Useless unit tests

I’m currently in the process of restructuring an ASP MVC project. The system was built around 9 months ago and unfortunately there are a few issues around the architecture of the system and as a result there is business logic that has creeped into the ‘data’ project. The current architecture of the system is something like this:

It is obvious there is something missing, a business project. As a result of this the business logic mainly resides within the repository objects with some creeping into the web project as well. Not great!

Before the next phase of development begins I need to restructure the application so the logical separation between the data, business logic and web tier exists. The architecture will then be much closer to the 3-tier architecture that is common in this kind of application.

The TDD methodology was loosely followed when this application was originally written and as a result there is a suite of unit tests providing a decent amount of coverage over the existing code base. This is where my problems restructuring the project start!

Even though dependency injection was used to decouple the elements of the application the majority of the unit tests ended up failing when the references to the data project were removed from the web project. I believe a lot of the unit tests that were written on this project are useless! If they weren’t before I started restructuring this project, they are now!

Most of the tests in this project were testing the implementation of the code opposed to the behaviour. The tests tended to be along the lines of:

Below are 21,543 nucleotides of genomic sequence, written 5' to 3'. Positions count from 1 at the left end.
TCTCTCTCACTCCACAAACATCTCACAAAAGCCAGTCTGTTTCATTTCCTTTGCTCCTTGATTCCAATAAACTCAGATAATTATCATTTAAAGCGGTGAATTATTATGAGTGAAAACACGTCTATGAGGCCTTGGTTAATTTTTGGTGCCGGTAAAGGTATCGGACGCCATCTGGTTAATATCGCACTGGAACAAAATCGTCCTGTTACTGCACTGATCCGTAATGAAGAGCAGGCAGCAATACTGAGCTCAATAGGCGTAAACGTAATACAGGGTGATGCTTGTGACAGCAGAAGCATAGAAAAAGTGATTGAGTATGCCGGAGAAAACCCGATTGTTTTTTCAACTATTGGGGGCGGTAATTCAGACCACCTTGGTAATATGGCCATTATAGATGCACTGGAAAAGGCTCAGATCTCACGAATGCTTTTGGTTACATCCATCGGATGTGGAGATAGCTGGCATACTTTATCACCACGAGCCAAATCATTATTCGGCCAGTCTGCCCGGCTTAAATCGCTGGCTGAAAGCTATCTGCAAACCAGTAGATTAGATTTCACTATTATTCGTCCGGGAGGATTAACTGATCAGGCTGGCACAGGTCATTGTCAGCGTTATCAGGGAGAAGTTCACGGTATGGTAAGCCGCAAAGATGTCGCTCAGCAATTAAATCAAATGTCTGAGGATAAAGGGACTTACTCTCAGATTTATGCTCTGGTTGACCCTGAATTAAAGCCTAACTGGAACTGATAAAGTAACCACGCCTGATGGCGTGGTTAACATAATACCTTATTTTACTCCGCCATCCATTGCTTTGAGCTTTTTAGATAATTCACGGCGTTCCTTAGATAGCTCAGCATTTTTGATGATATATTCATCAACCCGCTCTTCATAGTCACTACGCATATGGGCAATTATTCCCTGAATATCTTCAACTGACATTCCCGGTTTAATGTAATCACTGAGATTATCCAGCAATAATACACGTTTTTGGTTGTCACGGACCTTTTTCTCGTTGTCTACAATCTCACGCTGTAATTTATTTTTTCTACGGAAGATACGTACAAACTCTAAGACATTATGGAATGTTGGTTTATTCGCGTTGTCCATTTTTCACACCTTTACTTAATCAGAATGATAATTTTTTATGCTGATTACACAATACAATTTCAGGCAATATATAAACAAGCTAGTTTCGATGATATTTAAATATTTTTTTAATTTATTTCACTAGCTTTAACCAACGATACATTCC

public void TestThatOpenByIdCallsFeeRepository()
            _mockFeeRepository.Setup(x => x.GetById(1)).Returns(_stubFee).Verifiable();
            var sut = new FeeController(_mockFeeRepository.Object, _mockFeeRecordRepository.Object, _mockUserRepository.Object);
            var result = sut.OpenById(1);


In this scenario, this test is completely irrelevant now as I won’t be calling a repository from the OpenById method, I will be calling the fee business object. I might as well delete all the unit tests like this one. These kinds of tests offer almost no value in hindsight, but they have provided a valuable learning opportunity. My understanding of the purpose of unit tests has been corrected and I have come to realise how beneficial it would be to have a suite of integration tests. This would give me complete confidence when restructuring a project the systems behaviour hasn’t changed, regardless of what architectural changes I have made behind the scenes.

There are some useful tests within the project. For instance I have an object called Month. This supports that fees are created for a specific month however the .NET DateTime object uses the whole date including day etc. which aren’t relevant. I have a collection of tests for this object which are testing the behaviour of the class. The Month object has methods such as GetNumberOfWorkingDays and ContainsDate(DateTime date) and each of these methods can be thoroughly tested including any edge cases that can be identified. This is where the true value of unit tests lie. One observation I have made is that the unit tests that provide the most value, seem to be the simplest. Not one test for the Month object has any need for mocking dependencies whereas the tests for the repository or the controller methods had numerous mocked dependencies that were injected.

I’m almost finished integrating the UI with the new business layer and once this has been done I’m going to have a big job on my hands to thoroughly test the application. (Fortunately I know how the system should work and I hope that there won’t be too many problems). As part of this testing I’m going to start writing integration tests to cover any future work. This should provide a good foundation for some upcoming development work on the project and with my new understanding of what to test and how, I believe I can produce much higher quality code that is thoroughly tested and therefore more maintainable.


comments powered by Disqus